Snap sets up Spectacles tech office in China

Albert Borrero, 32, tries his Snapchat Spectacles after being among the first to purchase them when they debuted last month.
(Al Seib / Los Angeles Times)

Snap Inc., the Los Angeles start-up behind Snapchat and video-taking sunglasses Spectacles, has opened a small technology office in Shenzhen, China.

Its nearly 20 employees are focused mostly on the development of Spectacles, Snap said. The sunglasses are assembled elsewhere in China by manufacturer Goertek, which has a research facility in Shenzhen. Spectacles integrate a camera into the hinge and wirelessly transfer recordings to a smartphone’s Snapchat app.

Snap now has more than 1,500 employees across the globe, but most design and engineering work remains in the U.S., including for Spectacles, according to the company. The China office gets Snap into a growing tech hub and raises new possibilities, though.


Shenzhen, a city of about 10 million people, is considered China’s technology capital. Inhabitants include entertainment company Tencent, device maker Huawei, aerial drone start-up DJI and a swath of factories that crank out gadgets. Being close to such activity could underscore the importance of hardware to Snap, which has labeled itself a “camera company.”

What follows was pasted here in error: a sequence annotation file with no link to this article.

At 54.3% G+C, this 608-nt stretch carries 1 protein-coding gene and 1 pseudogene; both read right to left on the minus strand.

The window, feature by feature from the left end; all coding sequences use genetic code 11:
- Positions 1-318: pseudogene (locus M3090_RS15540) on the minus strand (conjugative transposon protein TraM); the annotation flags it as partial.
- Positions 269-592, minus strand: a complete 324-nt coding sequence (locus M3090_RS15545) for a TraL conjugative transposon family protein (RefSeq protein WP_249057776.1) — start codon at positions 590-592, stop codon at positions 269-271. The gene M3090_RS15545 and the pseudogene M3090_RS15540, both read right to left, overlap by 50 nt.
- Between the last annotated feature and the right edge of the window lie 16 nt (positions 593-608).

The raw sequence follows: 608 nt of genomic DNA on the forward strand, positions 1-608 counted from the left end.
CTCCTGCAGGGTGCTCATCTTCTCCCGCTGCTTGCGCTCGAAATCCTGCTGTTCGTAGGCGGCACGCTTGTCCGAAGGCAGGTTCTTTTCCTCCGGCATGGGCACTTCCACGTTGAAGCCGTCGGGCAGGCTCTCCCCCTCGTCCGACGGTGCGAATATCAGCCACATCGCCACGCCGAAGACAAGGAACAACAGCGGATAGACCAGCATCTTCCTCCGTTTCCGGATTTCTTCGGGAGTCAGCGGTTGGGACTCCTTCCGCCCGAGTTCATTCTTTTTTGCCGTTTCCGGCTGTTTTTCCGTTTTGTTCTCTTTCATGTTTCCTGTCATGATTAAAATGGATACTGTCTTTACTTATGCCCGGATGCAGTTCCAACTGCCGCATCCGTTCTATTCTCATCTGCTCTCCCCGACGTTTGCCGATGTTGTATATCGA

The office came to light this week when a Chinese tech news publication spotted a Snap job listing that a technical school had shared on the social media app WeChat. Snap is seeking candidates who have at least three years of work experience, preferably at China’s big technology companies Alibaba, Baidu and Tencent, according to the recruitment notice.

English isn’t necessary, the listing said. Workers would have a chance to move to the U.S. later and would receive stock options.

U.S. companies have taken varying approaches to China. To work more effectively with manufacturing partners, Apple announced plans earlier this year to open research and development facilities in Shenzhen and Beijing in the coming months.

Snapchat, like Facebook, Google and other services, is blocked in the Chinese mainland by the country’s censorship-heavy Internet authorities. Finding a way to operate in the world’s most populous country is not likely a priority for Snapchat, which is concentrating on revenue-generation efforts in the U.S., Europe and Australia. But China certainly represents an attractive market, and a local presence is a requisite inroad. Snap declined to comment on future plans.

Times staff writer Shan Li contributed to this report.

Advertisement / PGP

Twitter: @peard33